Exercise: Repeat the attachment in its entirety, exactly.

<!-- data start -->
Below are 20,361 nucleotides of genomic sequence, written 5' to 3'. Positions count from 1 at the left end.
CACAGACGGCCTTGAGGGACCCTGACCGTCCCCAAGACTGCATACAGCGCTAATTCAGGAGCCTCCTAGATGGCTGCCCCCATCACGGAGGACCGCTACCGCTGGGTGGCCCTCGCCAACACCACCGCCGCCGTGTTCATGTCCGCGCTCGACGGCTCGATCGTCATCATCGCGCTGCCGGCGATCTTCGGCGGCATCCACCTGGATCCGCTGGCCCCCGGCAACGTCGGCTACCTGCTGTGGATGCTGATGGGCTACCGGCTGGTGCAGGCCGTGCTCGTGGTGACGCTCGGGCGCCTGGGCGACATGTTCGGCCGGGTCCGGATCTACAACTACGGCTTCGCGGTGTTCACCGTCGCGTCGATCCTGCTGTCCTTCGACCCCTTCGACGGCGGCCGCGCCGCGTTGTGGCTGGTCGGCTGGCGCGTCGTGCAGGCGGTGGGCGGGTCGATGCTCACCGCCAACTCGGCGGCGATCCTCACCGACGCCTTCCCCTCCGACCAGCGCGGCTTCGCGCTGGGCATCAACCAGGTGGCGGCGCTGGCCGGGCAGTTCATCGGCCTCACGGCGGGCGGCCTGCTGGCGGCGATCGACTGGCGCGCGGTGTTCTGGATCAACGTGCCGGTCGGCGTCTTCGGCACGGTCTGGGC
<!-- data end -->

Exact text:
Below are 20,361 nucleotides of genomic sequence, written 5' to 3'. Positions count from 1 at the left end.
CACAGACGGCCTTGAGGGACCCTGACCGTCCCCAAGACTGCATACAGCGCTAATTCAGGAGCCTCCTAGATGGCTGCCCCCATCACGGAGGACCGCTACCGCTGGGTGGCCCTCGCCAACACCACCGCCGCCGTGTTCATGTCCGCGCTCGACGGCTCGATCGTCATCATCGCGCTGCCGGCGATCTTCGGCGGCATCCACCTGGATCCGCTGGCCCCCGGCAACGTCGGCTACCTGCTGTGGATGCTGATGGGCTACCGGCTGGTGCAGGCCGTGCTCGTGGTGACGCTCGGGCGCCTGGGCGACATGTTCGGCCGGGTCCGGATCTACAACTACGGCTTCGCGGTGTTCACCGTCGCGTCGATCCTGCTGTCCTTCGACCCCTTCGACGGCGGCCGCGCCGCGTTGTGGCTGGTCGGCTGGCGCGTCGTGCAGGCGGTGGGCGGGTCGATGCTCACCGCCAACTCGGCGGCGATCCTCACCGACGCCTTCCCCTCCGACCAGCGCGGCTTCGCGCTGGGCATCAACCAGGTGGCGGCGCTGGCCGGGCAGTTCATCGGCCTCACGGCGGGCGGCCTGCTGGCGGCGATCGACTGGCGCGCGGTGTTCTGGATCAACGTGCCGGTCGGCGTCTTCGGCACGGTCTGGGC